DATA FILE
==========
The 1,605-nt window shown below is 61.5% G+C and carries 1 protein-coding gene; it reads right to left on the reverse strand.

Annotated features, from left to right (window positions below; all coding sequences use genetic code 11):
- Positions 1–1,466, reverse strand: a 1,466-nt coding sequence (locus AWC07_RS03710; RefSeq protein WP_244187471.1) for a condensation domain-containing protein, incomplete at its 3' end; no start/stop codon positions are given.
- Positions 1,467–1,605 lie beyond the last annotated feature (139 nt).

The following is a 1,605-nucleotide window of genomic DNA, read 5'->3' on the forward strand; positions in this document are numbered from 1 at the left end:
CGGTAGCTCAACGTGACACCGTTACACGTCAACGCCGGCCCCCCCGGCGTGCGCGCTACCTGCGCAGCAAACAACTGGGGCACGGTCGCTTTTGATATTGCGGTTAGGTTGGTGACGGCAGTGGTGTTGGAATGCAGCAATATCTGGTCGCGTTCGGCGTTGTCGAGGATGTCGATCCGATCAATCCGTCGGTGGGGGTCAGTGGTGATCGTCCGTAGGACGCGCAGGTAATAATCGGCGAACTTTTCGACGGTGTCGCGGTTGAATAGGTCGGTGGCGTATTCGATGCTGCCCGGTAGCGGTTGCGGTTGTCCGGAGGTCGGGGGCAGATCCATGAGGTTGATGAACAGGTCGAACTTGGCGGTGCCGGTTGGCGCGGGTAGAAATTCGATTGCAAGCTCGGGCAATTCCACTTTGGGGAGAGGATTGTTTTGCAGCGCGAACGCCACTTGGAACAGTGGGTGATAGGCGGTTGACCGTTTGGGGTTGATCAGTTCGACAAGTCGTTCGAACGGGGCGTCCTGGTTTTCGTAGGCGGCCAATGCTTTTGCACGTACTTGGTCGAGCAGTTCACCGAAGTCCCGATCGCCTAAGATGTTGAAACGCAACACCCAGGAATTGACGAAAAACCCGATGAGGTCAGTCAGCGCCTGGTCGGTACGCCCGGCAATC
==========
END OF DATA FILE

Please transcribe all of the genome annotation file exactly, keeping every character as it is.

The 1,605-nt window shown below is 61.5% G+C and carries 1 protein-coding gene; it reads right to left on the reverse strand.

Annotated features, from left to right (window positions below; all coding sequences use genetic code 11):
- Positions 1–1,466, reverse strand: a 1,466-nt coding sequence (locus AWC07_RS03710; RefSeq protein WP_244187471.1) for a condensation domain-containing protein, incomplete at its 3' end; no start/stop codon positions are given.
- Positions 1,467–1,605 lie beyond the last annotated feature (139 nt).

The following is a 1,605-nucleotide window of genomic DNA, read 5'->3' on the forward strand; positions in this document are numbered from 1 at the left end:
CGGTAGCTCAACGTGACACCGTTACACGTCAACGCCGGCCCCCCCGGCGTGCGCGCTACCTGCGCAGCAAACAACTGGGGCACGGTCGCTTTTGATATTGCGGTTAGGTTGGTGACGGCAGTGGTGTTGGAATGCAGCAATATCTGGTCGCGTTCGGCGTTGTCGAGGATGTCGATCCGATCAATCCGTCGGTGGGGGTCAGTGGTGATCGTCCGTAGGACGCGCAGGTAATAATCGGCGAACTTTTCGACGGTGTCGCGGTTGAATAGGTCGGTGGCGTATTCGATGCTGCCCGGTAGCGGTTGCGGTTGTCCGGAGGTCGGGGGCAGATCCATGAGGTTGATGAACAGGTCGAACTTGGCGGTGCCGGTTGGCGCGGGTAGAAATTCGATTGCAAGCTCGGGCAATTCCACTTTGGGGAGAGGATTGTTTTGCAGCGCGAACGCCACTTGGAACAGTGGGTGATAGGCGGTTGACCGTTTGGGGTTGATCAGTTCGACAAGTCGTTCGAACGGGGCGTCCTGGTTTTCGTAGGCGGCCAATGCTTTTGCACGTACTTGGTCGAGCAGTTCACCGAAGTCCCGATCGCCTAAGATGTTGAAACGCAACACCCAGGAATTGACGAAAAACCCGATGAGGTCAGTCAGCGCCTGGTCGGTACGCCCGGCAATC